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Los Angeles County appears to be the latest victim of a wide-reaching email hack.
Around 756,000 people who had business with county departments may have had their personal information or confidential health data exposed through the breach, officials said.
The L.A. County District Attorney has filed criminal charges against a Nigerian national accused of launching the phishing attack on county employees, the D.A.’s office said Dec. 16.
Kelvin Onaghinor faces nine counts, including identify theft and unauthorized computer access, although he hasn’t yet been arrested. Officials said they aren’t even sure if he is on U.S. soil.
The Los Angeles hack joins an ever-crowing list of cyberattacks hitting institutions big and small.
Yahoo last week said it found evidence of a massive hack from 2013 that compromised the personal information of more than billion of the site’s users. The company said the breach was likely separate from a late-2014 attack that affected more than 500 million accounts and may have been the work of a “state-sponsored actor.”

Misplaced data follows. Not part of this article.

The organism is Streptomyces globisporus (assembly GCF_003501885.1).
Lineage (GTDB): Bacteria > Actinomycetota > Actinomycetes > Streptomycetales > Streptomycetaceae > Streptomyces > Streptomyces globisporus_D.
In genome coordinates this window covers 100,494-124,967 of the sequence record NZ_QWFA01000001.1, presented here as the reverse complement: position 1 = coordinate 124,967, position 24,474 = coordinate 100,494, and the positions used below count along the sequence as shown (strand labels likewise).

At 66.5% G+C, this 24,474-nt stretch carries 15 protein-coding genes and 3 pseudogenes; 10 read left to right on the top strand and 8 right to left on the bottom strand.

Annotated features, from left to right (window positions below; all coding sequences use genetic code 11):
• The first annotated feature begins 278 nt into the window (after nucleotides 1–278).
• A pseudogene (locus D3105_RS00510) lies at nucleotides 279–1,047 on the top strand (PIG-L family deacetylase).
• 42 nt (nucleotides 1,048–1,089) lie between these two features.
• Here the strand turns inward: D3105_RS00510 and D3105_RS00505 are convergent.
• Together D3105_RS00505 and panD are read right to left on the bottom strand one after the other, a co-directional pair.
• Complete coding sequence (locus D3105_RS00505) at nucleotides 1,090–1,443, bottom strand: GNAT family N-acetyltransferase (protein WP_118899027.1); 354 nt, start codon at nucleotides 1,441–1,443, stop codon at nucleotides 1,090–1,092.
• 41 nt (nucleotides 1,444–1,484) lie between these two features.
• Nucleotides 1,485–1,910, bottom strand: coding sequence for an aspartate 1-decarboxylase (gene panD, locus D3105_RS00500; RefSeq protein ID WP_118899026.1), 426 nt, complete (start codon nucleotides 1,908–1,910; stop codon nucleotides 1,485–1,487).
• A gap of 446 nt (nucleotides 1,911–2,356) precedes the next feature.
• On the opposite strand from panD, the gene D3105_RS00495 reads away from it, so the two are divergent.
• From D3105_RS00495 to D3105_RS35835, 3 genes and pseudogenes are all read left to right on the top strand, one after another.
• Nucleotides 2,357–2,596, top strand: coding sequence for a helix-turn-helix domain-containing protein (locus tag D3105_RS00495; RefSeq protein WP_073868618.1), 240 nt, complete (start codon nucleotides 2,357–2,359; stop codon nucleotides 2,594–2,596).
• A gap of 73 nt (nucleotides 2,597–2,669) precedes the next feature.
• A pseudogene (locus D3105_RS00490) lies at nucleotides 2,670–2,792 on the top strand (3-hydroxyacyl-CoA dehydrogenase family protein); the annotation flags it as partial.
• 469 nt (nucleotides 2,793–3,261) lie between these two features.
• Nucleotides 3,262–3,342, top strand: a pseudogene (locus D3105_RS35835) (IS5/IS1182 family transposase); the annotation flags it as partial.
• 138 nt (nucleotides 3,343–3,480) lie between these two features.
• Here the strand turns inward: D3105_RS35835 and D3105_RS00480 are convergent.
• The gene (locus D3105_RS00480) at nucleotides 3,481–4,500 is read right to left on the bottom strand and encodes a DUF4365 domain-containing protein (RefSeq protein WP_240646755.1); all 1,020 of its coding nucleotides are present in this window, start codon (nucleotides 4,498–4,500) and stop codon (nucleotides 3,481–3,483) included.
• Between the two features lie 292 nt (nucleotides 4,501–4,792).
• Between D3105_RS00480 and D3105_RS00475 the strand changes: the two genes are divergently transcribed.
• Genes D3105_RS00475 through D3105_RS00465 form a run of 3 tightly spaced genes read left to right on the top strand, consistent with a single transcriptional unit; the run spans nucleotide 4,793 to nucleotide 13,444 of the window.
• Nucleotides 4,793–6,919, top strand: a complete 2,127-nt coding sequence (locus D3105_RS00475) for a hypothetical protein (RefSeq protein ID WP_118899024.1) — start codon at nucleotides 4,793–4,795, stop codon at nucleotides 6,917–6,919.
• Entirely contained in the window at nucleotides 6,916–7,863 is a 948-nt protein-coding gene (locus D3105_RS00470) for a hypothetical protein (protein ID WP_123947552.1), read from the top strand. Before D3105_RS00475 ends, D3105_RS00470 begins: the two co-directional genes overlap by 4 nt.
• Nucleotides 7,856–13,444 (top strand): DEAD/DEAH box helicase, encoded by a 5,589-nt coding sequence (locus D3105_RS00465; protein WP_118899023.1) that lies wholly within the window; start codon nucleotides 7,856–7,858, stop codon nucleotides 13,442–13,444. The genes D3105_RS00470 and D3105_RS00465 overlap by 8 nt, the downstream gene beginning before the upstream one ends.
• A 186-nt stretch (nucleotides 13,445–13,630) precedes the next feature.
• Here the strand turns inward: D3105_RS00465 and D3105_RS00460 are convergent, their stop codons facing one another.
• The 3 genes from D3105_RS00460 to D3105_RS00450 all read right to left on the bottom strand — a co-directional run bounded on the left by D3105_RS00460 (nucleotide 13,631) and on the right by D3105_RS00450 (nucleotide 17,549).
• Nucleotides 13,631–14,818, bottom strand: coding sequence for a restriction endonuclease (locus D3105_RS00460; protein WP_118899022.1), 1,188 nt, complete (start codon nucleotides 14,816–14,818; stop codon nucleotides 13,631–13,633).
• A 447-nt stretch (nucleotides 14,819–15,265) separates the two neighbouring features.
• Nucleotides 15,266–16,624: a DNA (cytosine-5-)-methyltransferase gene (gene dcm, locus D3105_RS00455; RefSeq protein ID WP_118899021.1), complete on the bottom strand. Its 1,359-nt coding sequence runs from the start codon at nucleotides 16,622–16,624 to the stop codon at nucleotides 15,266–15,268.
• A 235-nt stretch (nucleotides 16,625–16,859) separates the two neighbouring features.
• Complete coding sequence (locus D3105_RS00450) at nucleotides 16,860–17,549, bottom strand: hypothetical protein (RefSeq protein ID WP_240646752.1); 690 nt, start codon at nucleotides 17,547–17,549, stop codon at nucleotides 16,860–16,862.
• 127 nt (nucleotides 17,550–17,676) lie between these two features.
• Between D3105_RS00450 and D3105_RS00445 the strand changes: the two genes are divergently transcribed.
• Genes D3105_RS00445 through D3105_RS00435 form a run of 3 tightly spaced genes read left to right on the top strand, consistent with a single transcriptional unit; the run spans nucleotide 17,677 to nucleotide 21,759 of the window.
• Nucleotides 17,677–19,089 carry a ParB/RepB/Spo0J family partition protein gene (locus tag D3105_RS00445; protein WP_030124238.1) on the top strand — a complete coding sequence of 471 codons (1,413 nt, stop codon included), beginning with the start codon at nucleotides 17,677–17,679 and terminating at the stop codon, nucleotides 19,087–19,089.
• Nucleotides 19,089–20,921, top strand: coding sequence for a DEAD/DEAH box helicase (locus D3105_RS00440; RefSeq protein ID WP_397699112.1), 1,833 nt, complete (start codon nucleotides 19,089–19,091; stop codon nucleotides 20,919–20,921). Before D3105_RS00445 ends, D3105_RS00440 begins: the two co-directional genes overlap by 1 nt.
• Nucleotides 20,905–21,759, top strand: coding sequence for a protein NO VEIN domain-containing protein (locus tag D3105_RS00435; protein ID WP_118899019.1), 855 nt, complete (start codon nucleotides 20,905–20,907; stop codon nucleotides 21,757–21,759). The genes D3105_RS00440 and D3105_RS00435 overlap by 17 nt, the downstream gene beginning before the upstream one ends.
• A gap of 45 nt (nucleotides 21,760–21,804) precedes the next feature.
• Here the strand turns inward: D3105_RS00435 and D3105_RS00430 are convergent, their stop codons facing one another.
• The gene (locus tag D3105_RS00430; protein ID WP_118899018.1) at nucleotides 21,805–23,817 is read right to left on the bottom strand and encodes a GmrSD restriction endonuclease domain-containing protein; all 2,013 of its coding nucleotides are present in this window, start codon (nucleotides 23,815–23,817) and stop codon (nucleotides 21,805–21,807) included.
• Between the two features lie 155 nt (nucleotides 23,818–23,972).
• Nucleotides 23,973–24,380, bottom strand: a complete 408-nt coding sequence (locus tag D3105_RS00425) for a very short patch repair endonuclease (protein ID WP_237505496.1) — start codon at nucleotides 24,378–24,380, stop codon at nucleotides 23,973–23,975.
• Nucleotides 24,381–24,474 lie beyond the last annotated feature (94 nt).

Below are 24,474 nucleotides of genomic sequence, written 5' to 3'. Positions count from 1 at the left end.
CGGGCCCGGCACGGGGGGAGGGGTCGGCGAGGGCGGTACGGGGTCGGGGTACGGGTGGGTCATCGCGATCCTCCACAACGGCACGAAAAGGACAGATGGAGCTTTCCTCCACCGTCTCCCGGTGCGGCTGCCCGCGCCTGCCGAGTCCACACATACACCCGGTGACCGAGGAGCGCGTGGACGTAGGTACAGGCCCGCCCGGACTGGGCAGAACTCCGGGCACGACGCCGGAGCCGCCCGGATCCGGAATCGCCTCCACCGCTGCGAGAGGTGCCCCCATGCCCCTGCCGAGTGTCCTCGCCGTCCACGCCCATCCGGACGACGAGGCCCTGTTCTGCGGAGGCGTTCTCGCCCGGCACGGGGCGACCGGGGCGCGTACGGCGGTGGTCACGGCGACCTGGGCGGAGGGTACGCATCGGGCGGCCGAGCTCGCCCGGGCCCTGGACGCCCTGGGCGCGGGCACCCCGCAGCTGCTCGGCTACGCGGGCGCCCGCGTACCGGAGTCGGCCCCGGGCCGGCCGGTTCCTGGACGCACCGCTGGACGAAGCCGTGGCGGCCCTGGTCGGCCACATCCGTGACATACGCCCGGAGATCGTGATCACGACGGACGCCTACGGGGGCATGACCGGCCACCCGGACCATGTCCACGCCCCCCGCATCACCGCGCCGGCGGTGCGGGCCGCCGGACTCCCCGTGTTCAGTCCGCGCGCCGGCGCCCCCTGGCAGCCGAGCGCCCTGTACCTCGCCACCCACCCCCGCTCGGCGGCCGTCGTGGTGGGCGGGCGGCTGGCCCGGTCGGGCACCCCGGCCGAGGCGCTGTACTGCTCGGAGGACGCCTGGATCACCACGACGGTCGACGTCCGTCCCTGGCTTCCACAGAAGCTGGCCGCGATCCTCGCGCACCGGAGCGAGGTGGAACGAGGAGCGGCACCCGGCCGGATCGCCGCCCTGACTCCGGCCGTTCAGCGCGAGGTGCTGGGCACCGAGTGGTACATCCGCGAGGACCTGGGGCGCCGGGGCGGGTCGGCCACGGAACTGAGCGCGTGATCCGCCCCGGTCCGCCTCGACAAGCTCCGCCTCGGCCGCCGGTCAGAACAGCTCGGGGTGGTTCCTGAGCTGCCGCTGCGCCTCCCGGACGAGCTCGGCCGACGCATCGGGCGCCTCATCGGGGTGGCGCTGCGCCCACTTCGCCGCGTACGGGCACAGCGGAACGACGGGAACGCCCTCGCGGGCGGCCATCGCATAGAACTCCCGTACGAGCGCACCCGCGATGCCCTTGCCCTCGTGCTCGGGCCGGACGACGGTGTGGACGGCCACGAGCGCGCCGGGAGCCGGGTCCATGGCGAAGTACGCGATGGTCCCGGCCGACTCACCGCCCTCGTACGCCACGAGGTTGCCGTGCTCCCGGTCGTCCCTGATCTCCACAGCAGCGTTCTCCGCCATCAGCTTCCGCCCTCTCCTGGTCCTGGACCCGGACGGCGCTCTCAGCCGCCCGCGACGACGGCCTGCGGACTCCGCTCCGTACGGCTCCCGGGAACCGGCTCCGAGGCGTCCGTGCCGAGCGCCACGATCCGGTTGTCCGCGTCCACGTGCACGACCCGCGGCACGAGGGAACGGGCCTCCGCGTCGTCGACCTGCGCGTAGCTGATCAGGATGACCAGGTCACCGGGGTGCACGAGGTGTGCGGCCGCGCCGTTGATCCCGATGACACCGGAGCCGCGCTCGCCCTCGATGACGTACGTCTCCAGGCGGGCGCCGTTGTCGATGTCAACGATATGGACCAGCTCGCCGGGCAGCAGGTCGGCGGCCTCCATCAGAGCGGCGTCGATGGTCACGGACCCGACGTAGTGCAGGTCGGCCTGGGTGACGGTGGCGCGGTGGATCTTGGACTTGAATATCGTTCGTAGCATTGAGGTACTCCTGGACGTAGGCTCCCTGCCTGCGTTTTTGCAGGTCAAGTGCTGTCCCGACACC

Weeks before the U.S. elections, hackers released thousands of emails from the inbox of John Podesta, who chaired Hillary Clinton’s presidential campaign and was the apparent victim of an email phishing ploy.
And in Madison County, Indiana, where the stakes were drastically lower, hackers broke into the county government’s website and held critical information hostage. County commissioners last month said they would pay a ransom to the cyber thieves to retrieve the stolen data, the Herald Bulletin newspaper reported.
At North Carolina State University in Raleigh, officials in July said an email account containing the personal data of about 38,000 people was illegally accessed through a “sophisticated phishing scam.”
The Los Angeles County employees were similarly deceived by an email attack.
The D.A.’s office said 108 employees were tricked into providing their usernames and passwords. Some of those officials had “confidential client/patient information” in their email accounts through their county duties.
The office’s Cyber Crime Division said it is offering free monitoring to people whose information may have been exposed, including credit monitoring.
Onaghinor, the alleged hacker, faces 13 years in California prison if convicted.